Breath Test Refusal

One of the most common questions we are asked is what happens when you refuse a breath test in Maryland.  Anyone who is investigated for DUI will likely be presented with the option to take two separate breath tests to measure alcohol concentration.  The first breath test takes place on the road, and is referred to as the preliminary breath test or PBT.  There is no implied requirement to submit to the PBT and the results are not admissible in court.  In fact, officers are trained to not reveal the results of the PBT to the DUI suspect.  The PBT is supposed to serve as a tool to give officers more information when deciding whether to make an impaired driving arrest.  Submitting to the PBT and testing around .08 or higher will almost certainly result in an arrest, while refusing the PBT will likely result in an arrest if the officer smells alcohol and there are signs of impairment.  Once a driver is arrested for drunk driving the PBT will likely not be mentioned again until way down the line in discovery documents, and sometimes it never will be mentioned.  The official breath test occurs at the police station where the machines are updated and serviced, and operated by a certified breath tech., and this is where things start to get serious.
Anyone with a Maryland driver’s license has agreed (knowingly or not) to submit to a breath or blood test as required by law.  In fact, if you take a look at your driver’s license there is a line on the back that states “driving in Maryland implies consent to chemical testing for intoxication as required by law.”  It goes on to state that “longer license suspensions may result from refusal to be tested.”  This is exactly what will happen if you refuse to take the breath test in Maryland, but it's not all bad news, as a refusal means less evidence for the state to ultimately use against you.  Refusing the breath test will result in an automatic 9-month license suspension, which cannot be modified to a restricted (work only) license.  A driver who refuses the test will only be able to drive if he or she installs the interlock device.  There is one exception for defendants who have to drive for a living.  These defendants can request an administrative hearing and ask the hearing officer for a work vehicle exemption.  We have had numerous clients who drive work trucks as part of their employment that we were able to successfully petition for an exception to the interlock requirement.  The suspension is the same as a person who submits to the test but blows .15 or higher, so it will only be beneficial to take the test if you believe you are under .15.  A test result of .08 to .15 will result in a six-month suspension that may be modified to a restricted license.  These suspensions are all enforced by the MVA, and have nothing to do with the case in court.  Refusing to take the breath test can have an impact on the court case outside of limiting the available evidence that will be introduced.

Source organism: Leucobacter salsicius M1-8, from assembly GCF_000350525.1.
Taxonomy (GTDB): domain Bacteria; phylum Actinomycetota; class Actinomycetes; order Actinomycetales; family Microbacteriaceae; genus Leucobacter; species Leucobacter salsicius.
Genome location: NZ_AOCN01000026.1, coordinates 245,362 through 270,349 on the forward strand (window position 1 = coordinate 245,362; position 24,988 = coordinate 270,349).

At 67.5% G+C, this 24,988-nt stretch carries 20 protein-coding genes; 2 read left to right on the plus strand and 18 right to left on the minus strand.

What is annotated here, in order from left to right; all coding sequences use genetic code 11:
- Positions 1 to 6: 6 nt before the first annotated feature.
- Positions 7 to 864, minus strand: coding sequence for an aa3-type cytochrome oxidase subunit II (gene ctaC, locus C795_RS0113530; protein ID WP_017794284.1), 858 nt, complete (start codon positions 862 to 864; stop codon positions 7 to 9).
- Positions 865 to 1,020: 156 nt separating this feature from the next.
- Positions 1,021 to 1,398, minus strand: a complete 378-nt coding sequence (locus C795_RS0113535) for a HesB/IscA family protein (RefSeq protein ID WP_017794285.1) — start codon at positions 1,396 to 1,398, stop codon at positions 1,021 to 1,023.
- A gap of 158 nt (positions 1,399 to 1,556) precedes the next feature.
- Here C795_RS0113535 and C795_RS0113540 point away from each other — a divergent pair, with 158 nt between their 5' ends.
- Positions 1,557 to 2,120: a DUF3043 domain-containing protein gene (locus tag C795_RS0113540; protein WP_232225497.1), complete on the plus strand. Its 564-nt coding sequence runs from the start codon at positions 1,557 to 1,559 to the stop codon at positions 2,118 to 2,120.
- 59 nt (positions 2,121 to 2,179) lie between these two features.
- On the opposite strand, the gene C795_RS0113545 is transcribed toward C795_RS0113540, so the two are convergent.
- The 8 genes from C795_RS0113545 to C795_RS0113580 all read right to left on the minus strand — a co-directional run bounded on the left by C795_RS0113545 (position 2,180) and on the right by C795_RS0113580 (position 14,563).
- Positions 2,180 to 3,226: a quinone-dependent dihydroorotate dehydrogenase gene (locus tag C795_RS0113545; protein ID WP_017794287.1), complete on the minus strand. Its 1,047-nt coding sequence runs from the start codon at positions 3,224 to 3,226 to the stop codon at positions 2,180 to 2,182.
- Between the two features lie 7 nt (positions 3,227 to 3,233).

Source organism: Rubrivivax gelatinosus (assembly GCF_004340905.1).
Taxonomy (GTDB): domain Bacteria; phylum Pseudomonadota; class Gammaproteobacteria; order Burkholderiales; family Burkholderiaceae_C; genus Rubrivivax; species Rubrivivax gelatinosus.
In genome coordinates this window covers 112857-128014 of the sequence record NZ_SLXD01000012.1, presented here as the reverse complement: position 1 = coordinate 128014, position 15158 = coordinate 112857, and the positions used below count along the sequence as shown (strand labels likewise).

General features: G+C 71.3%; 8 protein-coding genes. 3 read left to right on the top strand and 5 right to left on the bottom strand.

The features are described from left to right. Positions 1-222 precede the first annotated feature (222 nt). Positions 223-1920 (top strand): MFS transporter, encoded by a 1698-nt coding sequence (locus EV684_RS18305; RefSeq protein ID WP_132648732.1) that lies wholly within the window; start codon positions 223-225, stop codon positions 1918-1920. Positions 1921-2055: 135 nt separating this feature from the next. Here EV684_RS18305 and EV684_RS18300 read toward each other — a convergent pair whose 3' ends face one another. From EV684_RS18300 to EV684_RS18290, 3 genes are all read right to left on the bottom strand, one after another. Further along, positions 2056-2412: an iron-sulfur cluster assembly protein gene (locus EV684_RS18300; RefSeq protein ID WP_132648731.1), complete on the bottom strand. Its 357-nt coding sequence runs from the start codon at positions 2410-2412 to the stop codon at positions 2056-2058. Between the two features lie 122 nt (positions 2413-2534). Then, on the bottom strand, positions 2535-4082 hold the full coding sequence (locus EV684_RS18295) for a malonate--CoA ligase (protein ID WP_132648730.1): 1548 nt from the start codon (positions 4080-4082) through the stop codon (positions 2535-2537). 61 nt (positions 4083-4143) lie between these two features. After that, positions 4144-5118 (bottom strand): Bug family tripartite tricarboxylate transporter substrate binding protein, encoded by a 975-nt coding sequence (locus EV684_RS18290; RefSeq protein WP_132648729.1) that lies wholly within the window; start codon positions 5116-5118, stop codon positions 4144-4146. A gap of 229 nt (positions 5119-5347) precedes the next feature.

Under Maryland law a DUI refusal can be considered a separate offense from the actual DUI or DWI citation under Transportation Article §21-902(g) if certain circumstances occur.  First, the State’s Attorney’s Office must provide notice to the defendant or the defense attorney of its intent to an seek additional penalty for the test refusal prior to the trial.  Second the person must actually be convicted of DUI or DWI, and third the judge or jury must be convinced beyond a reasonable doubt that the defendant knowingly refused to take the test.  If all these things occur a defendant may face an additional 60 days in jail and a $500 fine.  Realistically this extra punishment would only occur for repeat offenders or under extreme circumstances, but a Maryland DUI refusal lawyer could explain in more detail.  Benjamin has handled hundreds of DUI cases and has won numerous drunk driving jury trials.  He is standing by at 410-207-2598 for a free consultation.
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